Fresh & Onlys – Long Slow Dance

January 01, 1970

(Mexican Summer)


After hearing the beautiful and underrated Ruler of the
recorded under the
moniker Magic Trick, earlier this year, I was more than excited to wonder how
Tim Cohen (plus the other F&O’s) were going to approach their next
album.  With the intensely brittle, emotional world of Ruler in my
mind, I was expecting to be completely blown away by the visceral qualities
that the band’s next piece of discography would likely be chock-full of.


The opening track of Long
Slow Dance,
“20 Days and 20 Nights,” gives a hint of sordid emotionality. 
But more important, it becomes immediately apparent what the listener is about
to experience, a piece remarking on Springsteen-style power pop with an Old
West aesthetic blanket laid over it. Tons of polish in the mix. Not
the shaking or bursting or drowning feelings I had in mind at all.


For the next eight songs, this becomes the mantra of what is
Long Slow Dance.  There’s some beautiful connectivity between all
the sonic decisions taking place.  Guitar tones feel obsessively put
together.  Synths feel equally tweaked, as do the drums.  The whole
mix has this meticulous quality to it.  Which leads me to a point of
contention: why the fuck are the Fresh & Onlys considered a garage
band?  The organics of everything are laid out very succinctly, in true
garage form; but the hyacinth’s perfect mask on the cover into the periwinkle
blue background – that’s not a coincidence. As far as album covers go, it’s
pretty crazy to get this close to the images sonically conjured.  
I guess people could theoretically have MacBooks or PhotoShop gurus or
top-quality producers in their garage now or something… I digress, but you
should know that this album is probably as closely related to the sound of the Shins as it is to that of their friend and collaborator, garage king Ty


I am not saying it’s not okay to change your aesthetic
vision – it absolutely is.  And for the most part I do love the way that
Fresh & Onlys go about trying to accomplish this goal. “Yes or No,” for
example, has a drum track that feels a bit simplistic in comparison to how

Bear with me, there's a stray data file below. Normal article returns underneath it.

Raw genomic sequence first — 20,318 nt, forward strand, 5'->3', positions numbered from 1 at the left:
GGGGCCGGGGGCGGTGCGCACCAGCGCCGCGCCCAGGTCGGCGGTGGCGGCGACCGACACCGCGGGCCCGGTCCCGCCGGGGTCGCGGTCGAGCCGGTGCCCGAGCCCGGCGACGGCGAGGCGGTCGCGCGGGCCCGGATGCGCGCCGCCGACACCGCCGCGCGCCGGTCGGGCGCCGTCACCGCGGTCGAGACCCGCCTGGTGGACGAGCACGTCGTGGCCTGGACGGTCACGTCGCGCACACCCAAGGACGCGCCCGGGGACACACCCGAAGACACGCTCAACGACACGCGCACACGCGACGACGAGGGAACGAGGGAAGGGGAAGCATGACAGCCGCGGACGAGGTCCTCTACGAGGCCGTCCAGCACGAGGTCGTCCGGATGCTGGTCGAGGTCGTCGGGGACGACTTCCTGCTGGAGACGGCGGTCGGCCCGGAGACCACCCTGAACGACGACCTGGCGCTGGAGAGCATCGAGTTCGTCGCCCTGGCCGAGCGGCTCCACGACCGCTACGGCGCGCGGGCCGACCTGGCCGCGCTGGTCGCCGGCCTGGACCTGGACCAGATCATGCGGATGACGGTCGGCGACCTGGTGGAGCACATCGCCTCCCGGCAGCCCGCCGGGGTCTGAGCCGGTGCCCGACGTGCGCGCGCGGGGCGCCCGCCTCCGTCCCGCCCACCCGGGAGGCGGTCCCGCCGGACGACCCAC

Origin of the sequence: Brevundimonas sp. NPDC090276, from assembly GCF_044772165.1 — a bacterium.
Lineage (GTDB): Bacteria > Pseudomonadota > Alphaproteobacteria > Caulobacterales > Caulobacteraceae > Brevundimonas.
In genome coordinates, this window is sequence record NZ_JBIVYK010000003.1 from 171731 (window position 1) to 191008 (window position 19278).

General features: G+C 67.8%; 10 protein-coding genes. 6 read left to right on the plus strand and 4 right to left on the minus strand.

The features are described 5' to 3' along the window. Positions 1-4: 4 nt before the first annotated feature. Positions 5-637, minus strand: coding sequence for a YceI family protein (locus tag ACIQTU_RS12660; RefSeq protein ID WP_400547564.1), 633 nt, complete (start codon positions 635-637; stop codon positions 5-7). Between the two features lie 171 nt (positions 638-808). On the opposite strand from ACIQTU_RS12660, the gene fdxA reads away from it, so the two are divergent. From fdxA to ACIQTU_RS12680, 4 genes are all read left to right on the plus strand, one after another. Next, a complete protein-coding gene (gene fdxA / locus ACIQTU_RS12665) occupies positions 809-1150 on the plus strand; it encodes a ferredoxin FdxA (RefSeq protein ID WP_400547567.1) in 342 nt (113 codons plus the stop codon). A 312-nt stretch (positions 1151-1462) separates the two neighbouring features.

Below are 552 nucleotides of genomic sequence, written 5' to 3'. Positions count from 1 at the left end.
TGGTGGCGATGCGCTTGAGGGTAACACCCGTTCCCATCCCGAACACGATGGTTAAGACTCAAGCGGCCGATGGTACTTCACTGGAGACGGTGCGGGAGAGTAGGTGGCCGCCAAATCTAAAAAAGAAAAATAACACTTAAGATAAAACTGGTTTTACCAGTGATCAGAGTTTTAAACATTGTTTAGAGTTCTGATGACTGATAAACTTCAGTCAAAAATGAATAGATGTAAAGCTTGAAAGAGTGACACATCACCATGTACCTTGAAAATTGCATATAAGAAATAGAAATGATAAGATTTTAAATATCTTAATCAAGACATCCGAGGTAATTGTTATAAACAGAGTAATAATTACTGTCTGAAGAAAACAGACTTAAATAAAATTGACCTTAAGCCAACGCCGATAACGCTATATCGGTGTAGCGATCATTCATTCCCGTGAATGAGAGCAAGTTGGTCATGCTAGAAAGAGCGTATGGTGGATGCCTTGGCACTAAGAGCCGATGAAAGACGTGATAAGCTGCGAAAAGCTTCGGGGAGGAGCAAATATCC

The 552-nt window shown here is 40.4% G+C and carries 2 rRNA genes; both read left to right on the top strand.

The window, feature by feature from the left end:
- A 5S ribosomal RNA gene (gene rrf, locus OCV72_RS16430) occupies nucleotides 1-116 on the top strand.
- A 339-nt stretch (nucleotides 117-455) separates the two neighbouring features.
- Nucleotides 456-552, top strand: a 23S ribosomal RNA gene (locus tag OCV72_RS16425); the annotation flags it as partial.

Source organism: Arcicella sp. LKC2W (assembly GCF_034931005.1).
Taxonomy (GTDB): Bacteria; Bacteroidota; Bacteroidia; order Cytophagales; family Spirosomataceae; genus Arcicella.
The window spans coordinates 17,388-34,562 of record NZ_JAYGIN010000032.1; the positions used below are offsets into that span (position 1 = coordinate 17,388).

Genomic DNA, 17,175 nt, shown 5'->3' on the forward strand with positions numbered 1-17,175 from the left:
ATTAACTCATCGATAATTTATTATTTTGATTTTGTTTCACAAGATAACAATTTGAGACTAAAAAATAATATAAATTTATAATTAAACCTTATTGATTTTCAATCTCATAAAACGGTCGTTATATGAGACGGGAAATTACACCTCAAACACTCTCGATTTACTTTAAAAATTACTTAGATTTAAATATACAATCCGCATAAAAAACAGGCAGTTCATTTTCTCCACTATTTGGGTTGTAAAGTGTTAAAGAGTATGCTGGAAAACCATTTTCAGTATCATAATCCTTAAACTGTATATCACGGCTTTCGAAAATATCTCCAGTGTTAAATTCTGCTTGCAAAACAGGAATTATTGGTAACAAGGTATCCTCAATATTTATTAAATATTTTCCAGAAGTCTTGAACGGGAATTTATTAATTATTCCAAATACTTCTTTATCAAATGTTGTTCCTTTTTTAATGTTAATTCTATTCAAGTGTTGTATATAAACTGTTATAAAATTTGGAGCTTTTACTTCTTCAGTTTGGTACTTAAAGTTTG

everything else is so obviously picked apart – he guitar builds especially
stand out here – but that contrast is striking and effective. Or thee
title-track with its extreme Polynesian influence – there’s some beautiful play
between the vocal and guitar filigree, more obsessive mixing. And then, in
minor stand-out, “Presence of Mind,” the melody is crazily infectious, and the
mix itself feels like one of the most interesting on the record.


“Dream Girls” is the first moment we get any
sort of dark and krauty psychedelic confessional to crest.  The breakdowns
from chorus to verse see these really fun percussive melodic bounces come in,
which leads the track into a kind of weirdly positive “aw shucks, my life
sucks” mode. But then the next three tracks are largely dismissible, feeling like
undeveloped ideas that weren’t that great to start with. Granted, there are
some intriguing melodic figures on “No Regards,” and “Euphoria” reigns in
some real power, but the tracks’ most useful feature seems to be extending the
album’s length while expanding the musical palette very minutely.


At this point, I really don’t care about listening to the
rest of the album.  While Long Slow Dance seems extremely well done
and thought out, its scope is just not wide enough for me to get lost in its
world.  It’s like watching a movie that you can tell is awesome, yet it
just isn’t for you.


But then …. “Foolish
Person” starts, and after listening to this song upwards of 50 times, I’m still
blown away.  Every fresh spin brings something new to the table. 
Here’s an attempt at synthesizing
those ideas:



This had to have been
brought about by a really crazy experience.  The two pieces of the tune
have really thoughtful symmetry.  Not just time-based, but emotively
too.  They play on the idea of repetition, growing in their adamancy as
they go on.  The vocal line is much more than simplistic.  It’s dark
and grudging in its simplicity.  And the way the guitar tone deconstructs
as it increases in its exploration in the second half – that’s really poetic in
itself.  Furthermore, the piece commences with a drone that starts with an
airy and compact flow, but ends in one that’s anything but.  All of the
sounds deconstruct and feel like they can’t be put back together.



There’s ambiguity as to what the song does, and in the
clearness of the aesthetic trajectory of the rest of Long Slow Dance,
this is mind-blowing.  It could be a sort of pastiche into a different
time as part of a caricature series (to be honest, that’s what the rest of the
album seems to remark on), but I really see something more fueled by retribution
and coping.  In an interview with the Quietus, Damon McMahon
describes the process of his 2011 release, Through Donkey Jaw, as “[his]
way of finding of catharsis.”  “Foolish Person” really feels like it comes
from that same scope.


Clearly, as this review outlines, Long Slow Dance is a schizophrenic album, at times frustratingly
so. Yet it has its redemptive
elements, so I’m just gonna use this last line to tell you that if you don’t
listen to any other song this year, you need to listen to “Foolish Person.” Do
it right now.


DOWNLOAD: “Foolish
Person,” “Presence of Mind” JOHN MITCHELL




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